The culture of the Victorian Era Essay
The culture of the Victorian Era
Culture variations around the world bring uniqueness and identification to each individual. Culture is the totality of socially transmitted behavior patterns, arts, beliefs, institutions, and all other products of human work and thought, and through history, the Victorian Era has been one of the most influential times in English history. In the book “Dr Jekyll and Mr Hyde” by Robert Louis Stevenson, the author uses images of crime, urban life, and in heritance to portray the culture of the Victorian Era.
The gruesome crimes committed by Mr Hyde reflect the views of his animalistic and lower class way of behavior. The beginning of the story starts of with the introduction to Mr. Hyde by narrating about the first crime that he commits. During this crime, Hyde comes upon a little girl on the road and “the man trampled calmly over the child’s body and left her screaming on” (pg 2). To walk over a child in that time, or even the present time for no reason is an unbelievable and horrific crime to commit. A direct loathing comes to Hyde’s name immediately as it is morally wrong to trample over anyone, much less a child. The notorious reputation that also comes to his name also shows the Victorian morality does not tolerate crimes, and that contributing to the ungentlemanly-like behavior, the ugly appearance is enough to make him an outcast. The next murder that Hyde commits was upon a well known respectable gentleman, and the way that he murdered Sir Danvers Carew was absolutely shocking for the man “broke out of all bounds and clubbed him to the earth”. (pg 15)
Any crime during the Victorian Era is a sin, but to beat a man to death like an animal, for no reason rather than the anger within Hyde was unthinkable because it had no moral reason. The fact that Carew was a man “high in public estimation” did not contribute to Hyde’s reputation as it was a belief for any Victorian to turn to religion as a way of self control and values. Dr Jekyll himself reflects on Hyde’s crime at the end of the book during his full statement of the case by saying that killing Carew was foolish and “the guilt of Hyde was patent to the world”. (pg 15) Having a notorious reputation was not something to be proud of anytime and anywhere. In this case, Hyde was a man that everybody loathed as well as looked hideous and dressed messy that did not contribute to that fact either.
The description of urban slums shows the physical state London was in due to the Industrial revolution and social division. The lower class were stuck in the slums as they had no where else to stay, and the first of Hyde’s crimes happened where “tramps slouched into recess and struck matches on the panels.” (pg 2) It is already obvious without any further description that this would be a place of lower class residents because of the “tramps” that live in the area. As Mr. Utterson approaches Mr. Hyde’s house, he describes the air as “a great chocolate covered pall lowered over heaven”. (pg 15) What he is referring to is the gray sky, darkened from all the pollution that is going on, caused by the smoke that comes from the industrial revolution at that time. The atmosphere of the area, a slum, quite connects to Hyde perfectly. A dark area, that is dirty, would be the right place to find a man, so lowly thought of in Victorian society to be living in. Evidently, this would be the place to find the underclass people. In this district of the city, “many ragged children huddled in doorways” (pg 15) and one would only be able to conclude that no higher class people would choose to reside in such a place. This was London in the Victorian times, and the slums in the city, were home to those of less fortune.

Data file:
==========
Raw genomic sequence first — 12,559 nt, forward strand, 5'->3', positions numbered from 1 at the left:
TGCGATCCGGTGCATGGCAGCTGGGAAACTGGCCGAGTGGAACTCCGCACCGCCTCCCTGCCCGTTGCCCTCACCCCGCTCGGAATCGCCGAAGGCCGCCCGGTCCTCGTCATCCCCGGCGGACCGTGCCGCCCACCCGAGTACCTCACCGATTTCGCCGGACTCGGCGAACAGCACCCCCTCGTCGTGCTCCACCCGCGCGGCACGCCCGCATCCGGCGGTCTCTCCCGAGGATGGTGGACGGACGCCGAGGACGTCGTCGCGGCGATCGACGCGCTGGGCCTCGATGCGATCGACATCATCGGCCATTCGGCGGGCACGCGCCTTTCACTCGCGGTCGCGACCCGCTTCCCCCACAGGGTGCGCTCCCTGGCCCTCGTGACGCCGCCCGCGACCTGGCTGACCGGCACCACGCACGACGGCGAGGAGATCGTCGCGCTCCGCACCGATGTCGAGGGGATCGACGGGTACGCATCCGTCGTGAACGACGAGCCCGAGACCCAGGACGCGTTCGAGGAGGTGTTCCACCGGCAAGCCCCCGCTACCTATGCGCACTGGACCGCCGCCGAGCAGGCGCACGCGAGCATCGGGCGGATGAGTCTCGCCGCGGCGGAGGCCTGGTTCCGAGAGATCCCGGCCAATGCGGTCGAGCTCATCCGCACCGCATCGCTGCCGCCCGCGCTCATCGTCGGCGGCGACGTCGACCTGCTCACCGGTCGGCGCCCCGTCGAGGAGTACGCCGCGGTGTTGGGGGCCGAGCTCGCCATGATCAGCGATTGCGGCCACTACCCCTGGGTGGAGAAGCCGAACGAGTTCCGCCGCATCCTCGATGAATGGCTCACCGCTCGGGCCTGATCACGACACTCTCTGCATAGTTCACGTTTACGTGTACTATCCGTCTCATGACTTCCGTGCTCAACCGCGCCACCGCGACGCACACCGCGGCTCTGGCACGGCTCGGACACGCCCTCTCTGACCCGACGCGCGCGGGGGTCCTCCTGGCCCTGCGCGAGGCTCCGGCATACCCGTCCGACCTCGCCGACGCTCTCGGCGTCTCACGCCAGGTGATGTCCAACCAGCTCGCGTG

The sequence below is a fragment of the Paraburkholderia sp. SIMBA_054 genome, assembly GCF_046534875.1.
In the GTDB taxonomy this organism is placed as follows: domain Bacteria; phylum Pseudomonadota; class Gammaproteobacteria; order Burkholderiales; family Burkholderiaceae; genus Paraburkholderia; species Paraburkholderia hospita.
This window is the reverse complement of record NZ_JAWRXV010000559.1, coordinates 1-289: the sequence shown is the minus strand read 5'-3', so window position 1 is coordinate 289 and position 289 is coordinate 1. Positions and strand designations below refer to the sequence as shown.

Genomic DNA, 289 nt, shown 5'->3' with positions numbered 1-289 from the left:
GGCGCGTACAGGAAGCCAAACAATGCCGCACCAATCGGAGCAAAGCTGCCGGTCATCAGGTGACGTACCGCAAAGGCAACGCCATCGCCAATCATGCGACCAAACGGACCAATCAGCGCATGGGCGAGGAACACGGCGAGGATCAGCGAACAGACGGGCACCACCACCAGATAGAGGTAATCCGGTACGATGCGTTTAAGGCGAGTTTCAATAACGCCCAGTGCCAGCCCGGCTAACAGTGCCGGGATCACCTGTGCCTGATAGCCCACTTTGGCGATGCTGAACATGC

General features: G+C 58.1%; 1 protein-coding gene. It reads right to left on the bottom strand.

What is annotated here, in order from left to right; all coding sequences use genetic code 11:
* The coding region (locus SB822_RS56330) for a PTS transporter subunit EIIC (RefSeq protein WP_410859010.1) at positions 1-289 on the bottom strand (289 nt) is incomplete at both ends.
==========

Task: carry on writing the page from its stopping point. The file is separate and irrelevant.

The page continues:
A large amount of money owned and an inheritance by a man, ensures a high status in society. When Hyde tramples over the child at the beginning of the story, the family of the child demands compensation, and as Mr Utterson approaches Hyde, Hyde wishes to avoid a scene so the lawyer “screwed him up to a hundred pounds.” (pg 3) At that time, the amount of wealth measured power, and class a person was in. To avoid the scene, Hyde used his means of wealth to show his gentlemanly-ness as a ways of trying to make up for the wrong he committed. When Mr Utterson comes across Jekyll’s will and reviews it, Jekyll knows he disapproves of it and says “I never saw a man so distressed as you were by my will”. (pg 12)
The inheritance of property by one person, especially a well respected man during that time would go either to family, or a friend that would be very well respected as well. Mr Utterson is not happy with the will because all of Jekyll’s property would then proceed to Hyde, which would not be the wisest man to choose because of his reputation and perhaps it would be not put to good use. Jekyll includes in his final statement that in order to make life easier as Hyde and not lose all his property, he “next drew up a will that Utterson so much objected to”. (pg 43) The will, his property and inheritance, showed the amount of power that one man could have. The bigger the wealth he had, the higher the status in society, and it would only be proper that Utterson object to Jekyll’s inheritance going to Hyde, because only a proper and noble gentleman deserves wealth and power.
There were many aspects of life and community that the Victorians thought of highly such as money and inheritance as being part of the higher class, but those thought of that belong among the lower class were crime and urban slums. In Dr Jekyll and Mr Hyde, one man, lives a life among both the good and the evil side of himself, and is both condemned and look up to among the people. It is not only in Victorian times that these beliefs and values occur, but in our culture today we have similar ones, and hopefully as Dr Jekyll does, we try to live up to them to keep the world in peace and order.